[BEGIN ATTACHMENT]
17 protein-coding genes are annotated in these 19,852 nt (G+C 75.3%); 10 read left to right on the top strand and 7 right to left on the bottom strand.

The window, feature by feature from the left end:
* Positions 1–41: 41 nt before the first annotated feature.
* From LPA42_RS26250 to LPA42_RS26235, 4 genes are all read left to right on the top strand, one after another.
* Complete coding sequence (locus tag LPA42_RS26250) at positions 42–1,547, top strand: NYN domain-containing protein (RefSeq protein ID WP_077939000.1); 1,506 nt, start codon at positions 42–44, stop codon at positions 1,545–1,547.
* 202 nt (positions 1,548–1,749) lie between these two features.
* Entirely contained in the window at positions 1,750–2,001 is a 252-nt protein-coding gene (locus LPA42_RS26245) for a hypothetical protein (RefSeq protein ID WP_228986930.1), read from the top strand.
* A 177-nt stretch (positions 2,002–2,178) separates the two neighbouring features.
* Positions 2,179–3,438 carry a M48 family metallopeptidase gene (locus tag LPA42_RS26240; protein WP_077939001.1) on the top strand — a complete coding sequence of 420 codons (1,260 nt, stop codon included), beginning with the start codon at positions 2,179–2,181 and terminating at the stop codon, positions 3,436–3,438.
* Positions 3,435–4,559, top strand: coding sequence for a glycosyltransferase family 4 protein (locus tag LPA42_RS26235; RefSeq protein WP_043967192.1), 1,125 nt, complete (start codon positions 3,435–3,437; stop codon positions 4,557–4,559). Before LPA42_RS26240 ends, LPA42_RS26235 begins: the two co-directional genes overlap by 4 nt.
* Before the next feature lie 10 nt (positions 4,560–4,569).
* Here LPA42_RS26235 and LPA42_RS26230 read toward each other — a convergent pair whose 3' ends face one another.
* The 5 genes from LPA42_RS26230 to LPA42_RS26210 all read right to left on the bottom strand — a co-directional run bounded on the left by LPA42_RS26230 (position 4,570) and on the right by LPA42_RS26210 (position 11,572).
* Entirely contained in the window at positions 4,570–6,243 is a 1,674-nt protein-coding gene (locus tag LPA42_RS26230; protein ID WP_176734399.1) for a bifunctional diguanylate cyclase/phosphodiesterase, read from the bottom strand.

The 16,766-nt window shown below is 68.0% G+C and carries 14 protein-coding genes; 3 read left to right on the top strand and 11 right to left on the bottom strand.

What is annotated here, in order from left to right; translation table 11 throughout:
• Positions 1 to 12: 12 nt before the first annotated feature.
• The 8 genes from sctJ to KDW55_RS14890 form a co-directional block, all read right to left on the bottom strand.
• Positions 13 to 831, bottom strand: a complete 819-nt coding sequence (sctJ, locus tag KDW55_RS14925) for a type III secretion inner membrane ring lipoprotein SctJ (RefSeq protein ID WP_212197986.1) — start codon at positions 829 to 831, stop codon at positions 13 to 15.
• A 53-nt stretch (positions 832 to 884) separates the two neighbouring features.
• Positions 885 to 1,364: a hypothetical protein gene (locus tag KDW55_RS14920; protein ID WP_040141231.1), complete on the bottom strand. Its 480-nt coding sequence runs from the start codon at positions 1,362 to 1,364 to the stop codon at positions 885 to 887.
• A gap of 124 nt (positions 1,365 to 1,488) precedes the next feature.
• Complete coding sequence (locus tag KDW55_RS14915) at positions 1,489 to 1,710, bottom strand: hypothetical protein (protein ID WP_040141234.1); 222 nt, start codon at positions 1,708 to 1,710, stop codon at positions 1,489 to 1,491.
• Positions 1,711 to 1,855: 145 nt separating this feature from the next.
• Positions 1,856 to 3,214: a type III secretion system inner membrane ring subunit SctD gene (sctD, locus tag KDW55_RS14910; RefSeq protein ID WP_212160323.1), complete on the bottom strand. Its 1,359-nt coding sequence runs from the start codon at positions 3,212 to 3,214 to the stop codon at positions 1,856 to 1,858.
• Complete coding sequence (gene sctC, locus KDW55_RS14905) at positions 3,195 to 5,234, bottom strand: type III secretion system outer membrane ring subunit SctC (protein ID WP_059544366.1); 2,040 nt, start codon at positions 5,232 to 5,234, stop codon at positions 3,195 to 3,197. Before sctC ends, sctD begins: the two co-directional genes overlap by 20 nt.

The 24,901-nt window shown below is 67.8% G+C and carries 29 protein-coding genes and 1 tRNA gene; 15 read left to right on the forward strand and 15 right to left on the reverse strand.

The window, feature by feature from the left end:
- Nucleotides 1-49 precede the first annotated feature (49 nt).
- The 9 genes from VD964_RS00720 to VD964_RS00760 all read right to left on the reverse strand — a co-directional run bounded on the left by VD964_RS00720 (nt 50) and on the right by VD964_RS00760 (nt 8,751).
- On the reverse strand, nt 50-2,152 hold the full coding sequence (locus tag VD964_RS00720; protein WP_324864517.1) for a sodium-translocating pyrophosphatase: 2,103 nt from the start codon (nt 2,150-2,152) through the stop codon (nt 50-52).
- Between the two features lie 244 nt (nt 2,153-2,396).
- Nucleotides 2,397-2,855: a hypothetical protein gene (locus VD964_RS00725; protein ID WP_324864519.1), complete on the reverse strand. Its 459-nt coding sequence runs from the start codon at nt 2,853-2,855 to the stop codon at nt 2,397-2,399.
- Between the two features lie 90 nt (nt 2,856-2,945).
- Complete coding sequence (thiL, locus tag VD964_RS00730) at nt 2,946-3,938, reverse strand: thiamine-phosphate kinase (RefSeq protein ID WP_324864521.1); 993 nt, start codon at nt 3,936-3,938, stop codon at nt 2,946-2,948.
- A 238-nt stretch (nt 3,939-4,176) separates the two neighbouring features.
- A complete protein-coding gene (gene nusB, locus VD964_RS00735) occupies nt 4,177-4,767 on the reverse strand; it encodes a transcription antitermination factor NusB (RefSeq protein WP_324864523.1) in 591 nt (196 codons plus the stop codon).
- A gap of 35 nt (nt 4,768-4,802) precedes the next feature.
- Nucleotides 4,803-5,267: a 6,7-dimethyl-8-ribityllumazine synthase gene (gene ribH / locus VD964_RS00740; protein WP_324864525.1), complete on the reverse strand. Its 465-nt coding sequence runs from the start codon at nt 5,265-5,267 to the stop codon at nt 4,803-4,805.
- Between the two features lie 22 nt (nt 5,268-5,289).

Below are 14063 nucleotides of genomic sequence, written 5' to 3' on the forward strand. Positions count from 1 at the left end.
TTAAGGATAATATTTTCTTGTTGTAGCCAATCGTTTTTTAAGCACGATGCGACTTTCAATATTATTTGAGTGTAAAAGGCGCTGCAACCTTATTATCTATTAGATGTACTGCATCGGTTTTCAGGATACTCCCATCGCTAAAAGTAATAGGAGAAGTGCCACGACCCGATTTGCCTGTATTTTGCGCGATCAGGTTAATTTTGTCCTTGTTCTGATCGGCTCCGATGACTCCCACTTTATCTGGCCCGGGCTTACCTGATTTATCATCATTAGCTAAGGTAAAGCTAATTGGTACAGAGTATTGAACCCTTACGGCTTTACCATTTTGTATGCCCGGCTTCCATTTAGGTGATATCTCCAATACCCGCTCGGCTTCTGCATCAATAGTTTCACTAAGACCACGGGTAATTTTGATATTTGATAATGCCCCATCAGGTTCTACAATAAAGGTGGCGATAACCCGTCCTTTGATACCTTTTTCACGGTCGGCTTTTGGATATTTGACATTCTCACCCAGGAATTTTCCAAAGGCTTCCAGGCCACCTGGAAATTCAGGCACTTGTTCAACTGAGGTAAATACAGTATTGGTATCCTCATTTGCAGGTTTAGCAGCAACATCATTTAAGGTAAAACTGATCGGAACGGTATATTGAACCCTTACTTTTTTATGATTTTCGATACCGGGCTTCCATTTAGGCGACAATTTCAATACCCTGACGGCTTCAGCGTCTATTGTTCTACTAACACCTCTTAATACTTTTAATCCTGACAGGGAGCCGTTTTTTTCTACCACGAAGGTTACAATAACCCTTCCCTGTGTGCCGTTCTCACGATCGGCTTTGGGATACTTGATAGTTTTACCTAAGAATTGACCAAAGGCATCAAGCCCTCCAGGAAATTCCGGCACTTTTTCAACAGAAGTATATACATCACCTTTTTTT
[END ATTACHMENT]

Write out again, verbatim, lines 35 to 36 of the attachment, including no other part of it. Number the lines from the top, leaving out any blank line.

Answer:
- Complete coding sequence (thiL, locus tag VD964_RS00730) at nt 2,946-3,938, reverse strand: thiamine-phosphate kinase (RefSeq protein ID WP_324864521.1); 993 nt, start codon at nt 3,936-3,938, stop codon at nt 2,946-2,948.
- A 238-nt stretch (nt 3,939-4,176) separates the two neighbouring features.